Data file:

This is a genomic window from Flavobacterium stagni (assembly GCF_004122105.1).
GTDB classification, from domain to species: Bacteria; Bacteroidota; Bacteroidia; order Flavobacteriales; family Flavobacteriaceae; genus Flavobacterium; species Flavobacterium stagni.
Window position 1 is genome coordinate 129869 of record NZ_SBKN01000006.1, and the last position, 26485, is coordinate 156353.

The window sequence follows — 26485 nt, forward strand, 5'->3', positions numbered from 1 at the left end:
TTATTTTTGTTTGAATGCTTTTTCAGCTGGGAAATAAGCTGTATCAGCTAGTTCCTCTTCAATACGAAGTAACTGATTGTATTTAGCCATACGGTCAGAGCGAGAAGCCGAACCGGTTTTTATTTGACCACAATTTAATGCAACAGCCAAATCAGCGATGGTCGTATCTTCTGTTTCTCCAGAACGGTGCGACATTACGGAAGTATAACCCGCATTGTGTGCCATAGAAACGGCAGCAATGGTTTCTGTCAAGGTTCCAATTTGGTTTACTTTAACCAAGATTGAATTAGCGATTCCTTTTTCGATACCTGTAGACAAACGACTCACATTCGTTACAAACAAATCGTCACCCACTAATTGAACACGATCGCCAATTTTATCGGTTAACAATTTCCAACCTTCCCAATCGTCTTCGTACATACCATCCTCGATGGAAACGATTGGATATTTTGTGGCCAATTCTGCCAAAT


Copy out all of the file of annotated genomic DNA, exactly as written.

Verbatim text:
This is a genomic window from Flavobacterium stagni (assembly GCF_004122105.1).
GTDB classification, from domain to species: Bacteria; Bacteroidota; Bacteroidia; order Flavobacteriales; family Flavobacteriaceae; genus Flavobacterium; species Flavobacterium stagni.
Window position 1 is genome coordinate 129869 of record NZ_SBKN01000006.1, and the last position, 26485, is coordinate 156353.

The window sequence follows — 26485 nt, forward strand, 5'->3', positions numbered from 1 at the left end:
TTATTTTTGTTTGAATGCTTTTTCAGCTGGGAAATAAGCTGTATCAGCTAGTTCCTCTTCAATACGAAGTAACTGATTGTATTTAGCCATACGGTCAGAGCGAGAAGCCGAACCGGTTTTTATTTGACCACAATTTAATGCAACAGCCAAATCAGCGATGGTCGTATCTTCTGTTTCTCCAGAACGGTGCGACATTACGGAAGTATAACCCGCATTGTGTGCCATAGAAACGGCAGCAATGGTTTCTGTCAAGGTTCCAATTTGGTTTACTTTAACCAAGATTGAATTAGCGATTCCTTTTTCGATACCTGTAGACAAACGACTCACATTCGTTACAAACAAATCGTCACCCACTAATTGAACACGATCGCCAATTTTATCGGTTAACAATTTCCAACCTTCCCAATCGTCTTCGTACATACCATCCTCGATGGAAACGATTGGATATTTTGTGGCCAATTCTGCCAAAT